In addition, a number of other defendants were convicted in relation to the pension fund investigation, including (1) Monica Conyers, a former Trustee of the General Retirement System and former member of the Detroit city council, for conspiracy to take bribes, including bribes relating to a proposed multi-million dollar pension fund investment in Wireless Resources and a $10,000 extortion payment relating to the Police and Fire Retirement System’s investment in the Romulus Deep Injection Waste Well; (2) Samuel L. Riddle, Conyers’ Chief of Staff, for conspiracy to commit bribery and extortion relating to the Wireless Resources and Romulus Deep Injection Well investments; (3) DeDan Milton, a former Trustee of Detroit’s two pension funds; (4) Andrew Park, an owner of Asian Village, who paid a bribe to obtain a $2.75 million loan from Detroit’s General Retirement System; (5) Derrick Miller, former Chief Information Officer of Detroit, who accepted the bribe from Park and who took a kickback of more than $500,000 on a $44 million investment by Detroit’s two pension funds; and (6) the late Ronald Zajac, former General Counsel of Detroit’s two pension systems for over 30 years, who was convicted prior to his death of collecting and delivering almost $20,000 in cash bribes to trustees in order to secure a huge raise in salary for himself.

United States Attorney McQuade said, “Beasley robbed city employees and retirees of pension benefits they had earned through their hard work and dedication to public service. The court’s sentence today sends a strong message that public officials will be punished when they abuse their positions of trust to personally profit at the expense of pensioners.”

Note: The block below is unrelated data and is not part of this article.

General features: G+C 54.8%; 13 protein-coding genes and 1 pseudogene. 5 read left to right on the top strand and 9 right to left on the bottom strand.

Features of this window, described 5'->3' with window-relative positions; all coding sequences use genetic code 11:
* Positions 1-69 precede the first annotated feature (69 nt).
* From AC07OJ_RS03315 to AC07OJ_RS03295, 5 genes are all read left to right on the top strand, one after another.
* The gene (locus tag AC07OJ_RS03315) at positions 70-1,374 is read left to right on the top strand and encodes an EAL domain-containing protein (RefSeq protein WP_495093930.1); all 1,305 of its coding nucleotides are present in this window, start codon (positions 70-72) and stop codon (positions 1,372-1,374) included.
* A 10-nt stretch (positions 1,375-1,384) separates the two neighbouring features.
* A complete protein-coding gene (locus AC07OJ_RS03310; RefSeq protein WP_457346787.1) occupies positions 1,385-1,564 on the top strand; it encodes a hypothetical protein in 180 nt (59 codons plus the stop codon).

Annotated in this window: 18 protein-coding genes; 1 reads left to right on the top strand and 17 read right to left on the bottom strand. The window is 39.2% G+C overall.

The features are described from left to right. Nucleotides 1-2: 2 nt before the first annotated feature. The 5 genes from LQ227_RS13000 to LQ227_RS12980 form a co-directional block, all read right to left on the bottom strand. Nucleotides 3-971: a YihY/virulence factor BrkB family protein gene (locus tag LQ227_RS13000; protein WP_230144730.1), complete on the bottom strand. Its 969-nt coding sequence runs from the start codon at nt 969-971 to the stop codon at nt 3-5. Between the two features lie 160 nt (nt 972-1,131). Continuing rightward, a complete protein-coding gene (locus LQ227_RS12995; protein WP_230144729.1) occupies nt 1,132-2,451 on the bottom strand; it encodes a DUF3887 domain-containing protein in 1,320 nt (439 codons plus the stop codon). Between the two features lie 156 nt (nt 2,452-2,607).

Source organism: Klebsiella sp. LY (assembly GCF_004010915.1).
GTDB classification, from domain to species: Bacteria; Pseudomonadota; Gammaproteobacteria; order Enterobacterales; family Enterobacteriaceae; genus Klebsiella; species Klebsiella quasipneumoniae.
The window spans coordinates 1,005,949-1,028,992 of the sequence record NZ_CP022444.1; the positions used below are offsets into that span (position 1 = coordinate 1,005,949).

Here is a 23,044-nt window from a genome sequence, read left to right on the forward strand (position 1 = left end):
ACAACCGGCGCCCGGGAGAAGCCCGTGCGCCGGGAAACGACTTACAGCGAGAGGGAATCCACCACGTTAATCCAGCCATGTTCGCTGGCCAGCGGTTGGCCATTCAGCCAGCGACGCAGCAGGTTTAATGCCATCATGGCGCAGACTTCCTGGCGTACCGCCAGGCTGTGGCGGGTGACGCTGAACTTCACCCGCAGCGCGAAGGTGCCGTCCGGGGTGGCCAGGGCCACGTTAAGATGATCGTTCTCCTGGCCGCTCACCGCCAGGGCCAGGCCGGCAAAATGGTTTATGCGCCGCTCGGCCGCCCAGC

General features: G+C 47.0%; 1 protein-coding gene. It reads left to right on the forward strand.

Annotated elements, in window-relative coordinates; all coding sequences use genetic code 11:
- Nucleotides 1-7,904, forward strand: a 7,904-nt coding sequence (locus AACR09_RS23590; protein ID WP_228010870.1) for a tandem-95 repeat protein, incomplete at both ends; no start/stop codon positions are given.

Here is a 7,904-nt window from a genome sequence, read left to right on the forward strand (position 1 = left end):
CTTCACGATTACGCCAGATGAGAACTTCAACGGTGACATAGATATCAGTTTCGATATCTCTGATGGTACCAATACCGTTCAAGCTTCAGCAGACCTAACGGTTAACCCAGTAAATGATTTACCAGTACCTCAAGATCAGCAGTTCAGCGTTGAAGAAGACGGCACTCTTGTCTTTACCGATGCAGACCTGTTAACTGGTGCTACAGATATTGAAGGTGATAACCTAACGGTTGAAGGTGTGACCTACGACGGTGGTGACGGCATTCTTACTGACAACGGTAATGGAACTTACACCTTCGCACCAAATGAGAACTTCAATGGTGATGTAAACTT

“With this sentencing, we move closer to closing an ugly chapter of corruption in Detroit”, said John R. Shoup, Acting Special Agent in Charge of the FBI Detroit Division. “We are committed to protecting our citizens from officials who abuse their positions of trust, and steal from the hard-working people of this city.”

“IRS Criminal Investigation is committed to working with the U.S. Attorney’s Office and its law enforcement partners to detect and investigate public officials that choose to abuse their position for their own personal enrichment”, said Special Agent in Charge Jarod J. Koopman.

“Public officials who betray their trust by extorting financial vendors undermine the viability of pension plans like the City of Detroit Retirement System. Corrupt actions have cheated hard working City of Detroit employees out of what they rightfully earned. Our office will continue to work with the United States Attorney’s Office and our law enforcement partners to detect and deter crimes against American workers and their benefits,” stated James Vanderberg, Special Agent in Charge for the U.S. Department of Labor, Office of Inspector General, Office of Labor Racketeering and Fraud Investigations in Chicago.

The case was investigated by agents of the FBI, the Internal Revenue Service, and the Department of Labor, Office of Inspector General, Office of Labor Racketeering and Fraud Investigations. It is being prosecuted by Assistant United States Attorneys David A. Gardey, Stephanie Dawkins Davis, and Julie Beck.